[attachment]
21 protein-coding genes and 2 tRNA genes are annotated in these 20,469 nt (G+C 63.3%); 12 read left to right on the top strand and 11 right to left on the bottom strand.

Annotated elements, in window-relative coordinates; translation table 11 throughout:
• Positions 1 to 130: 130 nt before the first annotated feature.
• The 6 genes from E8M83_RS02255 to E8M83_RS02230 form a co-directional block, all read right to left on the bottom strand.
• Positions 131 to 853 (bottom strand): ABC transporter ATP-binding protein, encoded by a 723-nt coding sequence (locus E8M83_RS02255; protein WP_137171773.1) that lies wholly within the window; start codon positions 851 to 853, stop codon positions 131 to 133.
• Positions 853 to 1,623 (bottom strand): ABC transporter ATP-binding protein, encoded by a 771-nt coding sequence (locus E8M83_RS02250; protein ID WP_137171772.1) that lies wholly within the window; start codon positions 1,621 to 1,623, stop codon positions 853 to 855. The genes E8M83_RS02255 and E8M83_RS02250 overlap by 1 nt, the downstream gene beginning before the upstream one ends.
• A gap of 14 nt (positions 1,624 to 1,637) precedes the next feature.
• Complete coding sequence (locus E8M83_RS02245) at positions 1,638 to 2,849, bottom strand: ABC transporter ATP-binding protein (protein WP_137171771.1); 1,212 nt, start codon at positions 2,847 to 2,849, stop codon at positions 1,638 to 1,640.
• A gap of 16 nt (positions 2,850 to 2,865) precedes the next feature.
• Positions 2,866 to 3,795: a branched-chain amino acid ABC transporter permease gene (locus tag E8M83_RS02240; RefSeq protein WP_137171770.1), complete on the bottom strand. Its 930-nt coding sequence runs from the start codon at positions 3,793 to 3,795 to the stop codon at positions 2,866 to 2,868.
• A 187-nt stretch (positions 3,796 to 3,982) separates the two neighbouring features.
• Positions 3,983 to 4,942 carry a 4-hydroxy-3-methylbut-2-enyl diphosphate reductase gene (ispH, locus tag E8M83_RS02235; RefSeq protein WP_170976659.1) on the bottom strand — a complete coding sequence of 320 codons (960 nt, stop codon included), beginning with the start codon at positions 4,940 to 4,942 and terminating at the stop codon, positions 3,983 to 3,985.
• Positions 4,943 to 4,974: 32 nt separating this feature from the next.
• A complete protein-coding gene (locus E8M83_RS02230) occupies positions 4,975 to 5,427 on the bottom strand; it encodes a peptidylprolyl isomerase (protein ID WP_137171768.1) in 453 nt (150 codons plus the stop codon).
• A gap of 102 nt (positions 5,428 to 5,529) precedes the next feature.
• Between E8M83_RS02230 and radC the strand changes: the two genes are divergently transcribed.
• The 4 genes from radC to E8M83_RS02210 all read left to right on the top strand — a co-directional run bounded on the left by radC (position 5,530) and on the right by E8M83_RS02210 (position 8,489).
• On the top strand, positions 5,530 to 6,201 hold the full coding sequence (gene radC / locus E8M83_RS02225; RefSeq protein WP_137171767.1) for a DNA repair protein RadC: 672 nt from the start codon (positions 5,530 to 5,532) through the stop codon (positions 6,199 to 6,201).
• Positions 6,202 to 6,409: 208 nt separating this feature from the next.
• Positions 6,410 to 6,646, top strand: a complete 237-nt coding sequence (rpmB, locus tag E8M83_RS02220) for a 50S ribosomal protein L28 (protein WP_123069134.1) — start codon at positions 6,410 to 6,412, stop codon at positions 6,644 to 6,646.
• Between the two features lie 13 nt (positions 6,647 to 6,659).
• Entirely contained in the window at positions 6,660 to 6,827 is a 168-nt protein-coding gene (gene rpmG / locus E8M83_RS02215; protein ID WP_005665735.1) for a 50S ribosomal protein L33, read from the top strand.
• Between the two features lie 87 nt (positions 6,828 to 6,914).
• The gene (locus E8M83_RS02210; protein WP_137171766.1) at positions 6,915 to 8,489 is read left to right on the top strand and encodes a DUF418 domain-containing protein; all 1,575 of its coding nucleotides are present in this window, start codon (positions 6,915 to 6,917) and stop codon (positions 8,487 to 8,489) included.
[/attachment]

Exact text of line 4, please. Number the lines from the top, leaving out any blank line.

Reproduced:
• The 6 genes from E8M83_RS02255 to E8M83_RS02230 form a co-directional block, all read right to left on the bottom strand.